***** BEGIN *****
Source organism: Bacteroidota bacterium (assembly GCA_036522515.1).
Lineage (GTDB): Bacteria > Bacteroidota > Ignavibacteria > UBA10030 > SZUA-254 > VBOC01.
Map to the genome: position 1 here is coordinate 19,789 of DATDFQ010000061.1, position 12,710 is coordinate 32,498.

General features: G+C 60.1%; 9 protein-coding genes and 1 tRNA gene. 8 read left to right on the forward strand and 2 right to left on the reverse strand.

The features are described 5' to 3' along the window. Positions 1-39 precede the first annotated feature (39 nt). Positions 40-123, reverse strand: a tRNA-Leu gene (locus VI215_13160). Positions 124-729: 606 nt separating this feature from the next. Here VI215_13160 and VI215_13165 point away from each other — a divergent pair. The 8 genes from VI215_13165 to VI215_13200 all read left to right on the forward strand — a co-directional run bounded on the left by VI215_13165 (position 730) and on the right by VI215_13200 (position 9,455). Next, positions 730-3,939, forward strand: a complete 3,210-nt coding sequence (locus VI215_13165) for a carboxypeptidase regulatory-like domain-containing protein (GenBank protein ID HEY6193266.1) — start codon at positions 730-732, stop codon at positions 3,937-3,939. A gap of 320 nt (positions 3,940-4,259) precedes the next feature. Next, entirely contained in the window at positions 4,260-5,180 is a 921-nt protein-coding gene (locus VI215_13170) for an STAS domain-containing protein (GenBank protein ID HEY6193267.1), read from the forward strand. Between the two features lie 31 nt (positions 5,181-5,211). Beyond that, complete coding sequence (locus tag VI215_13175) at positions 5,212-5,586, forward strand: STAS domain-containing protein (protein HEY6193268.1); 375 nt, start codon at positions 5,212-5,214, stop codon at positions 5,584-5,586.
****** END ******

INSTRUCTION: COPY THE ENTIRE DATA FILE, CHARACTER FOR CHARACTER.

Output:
Source organism: Bacteroidota bacterium (assembly GCA_036522515.1).
Lineage (GTDB): Bacteria > Bacteroidota > Ignavibacteria > UBA10030 > SZUA-254 > VBOC01.
Map to the genome: position 1 here is coordinate 19,789 of DATDFQ010000061.1, position 12,710 is coordinate 32,498.

General features: G+C 60.1%; 9 protein-coding genes and 1 tRNA gene. 8 read left to right on the forward strand and 2 right to left on the reverse strand.

The features are described 5' to 3' along the window. Positions 1-39 precede the first annotated feature (39 nt). Positions 40-123, reverse strand: a tRNA-Leu gene (locus VI215_13160). Positions 124-729: 606 nt separating this feature from the next. Here VI215_13160 and VI215_13165 point away from each other — a divergent pair. The 8 genes from VI215_13165 to VI215_13200 all read left to right on the forward strand — a co-directional run bounded on the left by VI215_13165 (position 730) and on the right by VI215_13200 (position 9,455). Next, positions 730-3,939, forward strand: a complete 3,210-nt coding sequence (locus VI215_13165) for a carboxypeptidase regulatory-like domain-containing protein (GenBank protein ID HEY6193266.1) — start codon at positions 730-732, stop codon at positions 3,937-3,939. A gap of 320 nt (positions 3,940-4,259) precedes the next feature. Next, entirely contained in the window at positions 4,260-5,180 is a 921-nt protein-coding gene (locus VI215_13170) for an STAS domain-containing protein (GenBank protein ID HEY6193267.1), read from the forward strand. Between the two features lie 31 nt (positions 5,181-5,211). Beyond that, complete coding sequence (locus tag VI215_13175) at positions 5,212-5,586, forward strand: STAS domain-containing protein (protein HEY6193268.1); 375 nt, start codon at positions 5,212-5,214, stop codon at positions 5,584-5,586.